Homo sapiens origins: the fossil evidence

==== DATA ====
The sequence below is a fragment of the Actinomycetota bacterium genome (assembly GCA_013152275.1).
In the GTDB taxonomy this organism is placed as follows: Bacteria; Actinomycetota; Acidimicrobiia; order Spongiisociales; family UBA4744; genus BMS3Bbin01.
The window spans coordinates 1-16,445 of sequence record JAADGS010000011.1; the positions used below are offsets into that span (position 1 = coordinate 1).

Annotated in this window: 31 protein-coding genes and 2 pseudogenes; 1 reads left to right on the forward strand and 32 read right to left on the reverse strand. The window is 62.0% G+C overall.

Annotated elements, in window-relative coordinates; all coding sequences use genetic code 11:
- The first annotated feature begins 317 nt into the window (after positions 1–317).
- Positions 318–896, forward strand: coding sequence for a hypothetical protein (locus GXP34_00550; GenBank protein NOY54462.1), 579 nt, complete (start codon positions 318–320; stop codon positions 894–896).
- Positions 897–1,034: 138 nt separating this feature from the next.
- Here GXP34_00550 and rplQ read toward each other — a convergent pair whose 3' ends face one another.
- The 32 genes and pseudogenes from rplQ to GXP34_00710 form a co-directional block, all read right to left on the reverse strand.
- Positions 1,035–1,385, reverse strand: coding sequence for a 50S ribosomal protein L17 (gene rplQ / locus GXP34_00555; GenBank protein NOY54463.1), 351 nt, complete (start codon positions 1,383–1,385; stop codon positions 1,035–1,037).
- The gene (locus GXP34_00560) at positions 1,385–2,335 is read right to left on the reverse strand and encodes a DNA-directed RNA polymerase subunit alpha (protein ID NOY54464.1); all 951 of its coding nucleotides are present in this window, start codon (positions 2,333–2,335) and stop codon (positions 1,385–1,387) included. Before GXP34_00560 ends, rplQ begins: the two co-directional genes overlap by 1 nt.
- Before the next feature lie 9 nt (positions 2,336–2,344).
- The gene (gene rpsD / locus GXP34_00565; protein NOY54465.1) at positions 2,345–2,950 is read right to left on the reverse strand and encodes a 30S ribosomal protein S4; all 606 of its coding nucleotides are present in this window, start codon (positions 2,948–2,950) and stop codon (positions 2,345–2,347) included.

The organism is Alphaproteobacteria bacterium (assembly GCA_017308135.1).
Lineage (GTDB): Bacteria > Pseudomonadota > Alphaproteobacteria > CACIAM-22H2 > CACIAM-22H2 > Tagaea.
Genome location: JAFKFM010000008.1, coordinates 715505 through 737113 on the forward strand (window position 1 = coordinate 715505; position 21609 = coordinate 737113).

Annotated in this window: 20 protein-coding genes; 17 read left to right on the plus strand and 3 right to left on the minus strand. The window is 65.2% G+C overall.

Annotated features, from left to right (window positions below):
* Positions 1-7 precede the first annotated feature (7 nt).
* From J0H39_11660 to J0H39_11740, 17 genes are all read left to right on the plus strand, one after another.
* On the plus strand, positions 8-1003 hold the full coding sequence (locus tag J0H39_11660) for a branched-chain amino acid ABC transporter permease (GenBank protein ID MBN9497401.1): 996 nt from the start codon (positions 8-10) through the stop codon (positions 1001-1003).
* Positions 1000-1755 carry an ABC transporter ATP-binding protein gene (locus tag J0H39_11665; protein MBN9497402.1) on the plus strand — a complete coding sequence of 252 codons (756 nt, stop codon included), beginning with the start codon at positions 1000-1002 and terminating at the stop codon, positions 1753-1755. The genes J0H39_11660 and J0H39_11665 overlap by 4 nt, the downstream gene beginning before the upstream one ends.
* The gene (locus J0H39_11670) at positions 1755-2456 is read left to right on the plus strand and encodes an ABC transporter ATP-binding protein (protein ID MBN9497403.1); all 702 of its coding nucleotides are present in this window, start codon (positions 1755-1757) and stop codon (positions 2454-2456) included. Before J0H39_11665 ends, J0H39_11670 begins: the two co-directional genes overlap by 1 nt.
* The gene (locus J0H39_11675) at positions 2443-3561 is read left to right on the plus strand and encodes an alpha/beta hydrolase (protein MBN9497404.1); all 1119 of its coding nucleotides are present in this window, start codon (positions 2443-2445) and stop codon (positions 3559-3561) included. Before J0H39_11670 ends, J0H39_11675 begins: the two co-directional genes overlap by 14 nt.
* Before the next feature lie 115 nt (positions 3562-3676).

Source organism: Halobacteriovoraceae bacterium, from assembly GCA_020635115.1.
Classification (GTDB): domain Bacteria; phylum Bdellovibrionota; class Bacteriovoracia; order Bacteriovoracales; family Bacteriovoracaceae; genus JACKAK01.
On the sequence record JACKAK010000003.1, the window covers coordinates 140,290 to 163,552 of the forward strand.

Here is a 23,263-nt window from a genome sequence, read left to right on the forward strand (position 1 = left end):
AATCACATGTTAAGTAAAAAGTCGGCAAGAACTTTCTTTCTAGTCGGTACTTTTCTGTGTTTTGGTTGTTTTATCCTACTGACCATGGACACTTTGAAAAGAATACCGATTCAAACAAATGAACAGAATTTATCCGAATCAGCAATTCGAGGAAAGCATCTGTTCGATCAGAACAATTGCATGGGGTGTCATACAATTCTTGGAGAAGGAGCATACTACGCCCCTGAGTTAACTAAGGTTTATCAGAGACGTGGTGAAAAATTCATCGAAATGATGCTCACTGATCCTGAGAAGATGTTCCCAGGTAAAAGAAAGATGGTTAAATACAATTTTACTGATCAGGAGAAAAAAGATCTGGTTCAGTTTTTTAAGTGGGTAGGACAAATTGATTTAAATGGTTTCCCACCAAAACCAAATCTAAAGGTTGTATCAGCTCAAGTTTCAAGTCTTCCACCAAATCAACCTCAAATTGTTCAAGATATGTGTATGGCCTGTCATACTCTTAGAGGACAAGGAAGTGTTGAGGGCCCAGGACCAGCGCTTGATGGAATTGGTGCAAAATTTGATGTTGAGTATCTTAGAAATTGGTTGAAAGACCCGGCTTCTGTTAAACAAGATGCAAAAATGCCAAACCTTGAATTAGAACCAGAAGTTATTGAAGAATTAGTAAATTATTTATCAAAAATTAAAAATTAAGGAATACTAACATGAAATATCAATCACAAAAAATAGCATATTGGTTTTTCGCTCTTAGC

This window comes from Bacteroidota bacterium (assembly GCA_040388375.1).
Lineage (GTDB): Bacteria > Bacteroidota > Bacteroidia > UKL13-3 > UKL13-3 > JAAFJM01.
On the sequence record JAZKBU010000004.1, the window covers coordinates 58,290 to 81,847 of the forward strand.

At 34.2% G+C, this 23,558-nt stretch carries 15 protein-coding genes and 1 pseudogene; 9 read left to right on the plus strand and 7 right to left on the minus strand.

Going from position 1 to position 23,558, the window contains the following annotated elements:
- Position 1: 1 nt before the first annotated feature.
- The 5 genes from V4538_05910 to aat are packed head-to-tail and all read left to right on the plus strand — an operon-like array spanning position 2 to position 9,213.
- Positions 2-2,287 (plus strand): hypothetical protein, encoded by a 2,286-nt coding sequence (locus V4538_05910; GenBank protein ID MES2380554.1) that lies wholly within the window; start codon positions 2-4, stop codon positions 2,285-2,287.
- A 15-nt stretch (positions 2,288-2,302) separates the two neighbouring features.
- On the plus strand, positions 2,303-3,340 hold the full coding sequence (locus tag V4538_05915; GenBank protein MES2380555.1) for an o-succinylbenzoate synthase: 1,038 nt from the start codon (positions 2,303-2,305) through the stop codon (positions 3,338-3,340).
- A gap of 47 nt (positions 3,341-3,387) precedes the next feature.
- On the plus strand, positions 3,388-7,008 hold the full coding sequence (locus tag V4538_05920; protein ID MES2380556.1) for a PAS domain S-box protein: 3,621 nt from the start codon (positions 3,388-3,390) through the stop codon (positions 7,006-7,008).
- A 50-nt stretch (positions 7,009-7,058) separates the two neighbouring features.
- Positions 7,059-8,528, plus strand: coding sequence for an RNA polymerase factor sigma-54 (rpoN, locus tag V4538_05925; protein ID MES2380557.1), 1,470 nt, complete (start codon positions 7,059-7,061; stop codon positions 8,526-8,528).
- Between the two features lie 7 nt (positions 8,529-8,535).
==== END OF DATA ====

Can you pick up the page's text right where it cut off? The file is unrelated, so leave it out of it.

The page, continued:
Based on fossil and genetic evidence, Africa is widely recognized as the cradle of our species. Still, from a paleoanthropological point of view, it remains largely unexplored with the noticeable exceptions of east and south Africa and, to a lesser extent, northwest Africa. Therefore, the exact time of emergence as well as the geographical location of the origin of Homo sapiens is largely obscured by a lack of evidence. Chronological and geographical gaps in the fossil record have led to the simplistic notion that a restricted sub-Saharan “Garden of Eden” was the location of a rapid appearance of so-called “early modern human” forms about 200,000 years ago. This model has been largely falsified by the discoveries of Jebel Irhoud (Morocco). At least 300,000 years ago, hominins displaying shared derived conditions with present day humans that distinguish them from other contemporaneous species of hominins, were present at the north-western end of the continent. They were associated with early forms of Middle Stone Age industries that subsequently developed all over the continent. Not only is the timing of Homo sapiens emergence questioned by the Irhoud material, but also the notion of a rapid emergence of “modern humans”. Growing paleontological and archaeological evidence suggests that this emergence is likely a rather gradual pan-African process. It involved a whole range of populations that were neither anatomically nor behaviourally fully “modern”. Finally, new questions are emerging regarding the deeper ancestry of Homo sapiens. Forms represented in Africa and western Eurasia and assigned to Homo heidelbergensis or Homo rhodesiensis seem more and more unlikely to represent a credible common ancestor of Neandertals and extant humans.